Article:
I will admit that I have not been the greatest fan of "Mr. Rogers' Neighborhood" over the years.
I respected the gentle PBS children's show. But as both as a TV critic and a professor who has been teaching a course in "Children and Television" at Goucher College the last three decades, the PBS children's show that I've worshiped is "Sesame Street."
No show in the history of American TV had a more profound effect on the nation. It taught multiculturalism to successive generations in a country that was deeply racist when it arrived in 1969, one year after "Mr. Rogers" made its American debut on national TV. And "Sesame Street" helped make Barack Obama's presidency possible 39 years later by changing the hearts and minds of many of the millions of children who watched over all those years.
But after seeing "Won't You Be My Neighbor?", a deeply touching Morgan Neville documentary about Fred Rogers that makes its TV debut Feb. 9 on HBO and PBS, I have a richer appreciation for both the man and the imaginary neighborhood he created out of the very raw materials of early television.
If you are not among those who contributed to the $22 million "Won't You Be My Neighbor?" made last year in theatrical release, I urge you to see it on the small screen this coming week. I promise it will affect you in ways few documentaries do.
One of the ways in which it most deeply affected me was in the juxtaposition of the values Rogers held and tried to share with children vs. the mainstream values of America today. Rogers' quiet show preached love, tolerance, harmonious co-existence and, above all, a belief that children should be made to feel safe and welcome as members of a community in which they are valued.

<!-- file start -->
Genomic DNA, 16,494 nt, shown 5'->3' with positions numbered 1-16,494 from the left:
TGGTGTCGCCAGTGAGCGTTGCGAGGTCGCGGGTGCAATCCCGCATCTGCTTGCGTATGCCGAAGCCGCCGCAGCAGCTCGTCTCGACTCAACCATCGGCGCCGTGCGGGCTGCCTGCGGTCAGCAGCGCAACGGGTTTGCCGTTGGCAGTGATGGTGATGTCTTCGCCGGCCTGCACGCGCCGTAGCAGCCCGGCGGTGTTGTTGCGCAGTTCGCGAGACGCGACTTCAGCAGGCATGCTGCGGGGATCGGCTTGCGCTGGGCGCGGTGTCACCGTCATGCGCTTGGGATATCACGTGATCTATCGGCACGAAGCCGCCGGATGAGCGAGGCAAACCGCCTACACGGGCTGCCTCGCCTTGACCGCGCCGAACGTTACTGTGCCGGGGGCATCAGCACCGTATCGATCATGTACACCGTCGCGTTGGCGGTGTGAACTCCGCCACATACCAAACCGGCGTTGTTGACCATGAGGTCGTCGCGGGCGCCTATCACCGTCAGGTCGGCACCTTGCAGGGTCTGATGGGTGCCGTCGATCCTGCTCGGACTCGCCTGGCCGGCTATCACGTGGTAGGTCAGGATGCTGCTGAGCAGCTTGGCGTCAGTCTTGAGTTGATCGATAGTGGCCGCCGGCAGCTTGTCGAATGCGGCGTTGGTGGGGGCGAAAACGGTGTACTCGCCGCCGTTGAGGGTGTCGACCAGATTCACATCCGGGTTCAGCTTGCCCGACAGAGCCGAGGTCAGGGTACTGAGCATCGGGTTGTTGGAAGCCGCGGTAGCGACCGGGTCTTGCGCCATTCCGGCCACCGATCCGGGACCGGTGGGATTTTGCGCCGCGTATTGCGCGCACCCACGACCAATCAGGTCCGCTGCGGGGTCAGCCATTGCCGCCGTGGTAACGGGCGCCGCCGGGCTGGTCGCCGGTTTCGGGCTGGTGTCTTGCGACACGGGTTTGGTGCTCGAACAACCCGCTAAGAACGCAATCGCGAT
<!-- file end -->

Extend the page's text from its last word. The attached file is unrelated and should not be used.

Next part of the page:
The America we live in today, like the bulk of children's shows on commercial channels, is loud, rude, polarized and violent, with children often being sexualized, debased and verbally and physically abused. It is impossible to watch this film and not wind up reflecting on what an unneighborly and nasty country we have become.
I suspect one of the reasons this documentary was a such a box office hit in theaters last year is that the Fred Rogers depicted in it seems the very antithesis of the man now in the White House. Rogers, an ordained Presbyterian minister, was spiritual, soft-spoken and incredibly empathetic to all living things. Our president is coarse, crude, mean-spirited and totally self-absorbed.
(I chose "Won't You Be My Neighbor?" for a column this week thinking it would make for a nice break from politics. But I was instantly reminded that there is no break from politics in an era when children are separated from their parents at the border and another federal shutdown is still just one more presidential temper tantrum away. Besides, the best popular culture is always in dialogue with the politics of its time.)
Neville, one of our finest non-fiction filmmakers, is not at all shy about exploring the politics of Rogers, the iconic show and the times in which it aired.
One show from June of 1968 featured the puppet, "King Friday XIII," which Rogers voiced, wearing a combat helmet and demanding a wall be built around the make-believe neighborhood. The puppet-king wanted to keep out change and demanded the borders into the neighborhood be constantly guarded.
It is hard not to see the inclusion of that segment in the documentary as anything other than a commentary on the politics of today.
The sweet and gentle puppet, Daniel Striped Tiger, which Rogers also voiced, confides how frightening he finds all the blustery talk of walls and borders and war.
"I want there to be peace in the neighborhood," he says tearfully, in what's described in the film as a reaction to the Vietnam War, which was escalating wildly in 1968.
Another 1968 episode used the cast of puppets to try to help children deal with all the talk of assassinations in the culture after the deaths of Martin Luther King Jr., and Robert Kennedy.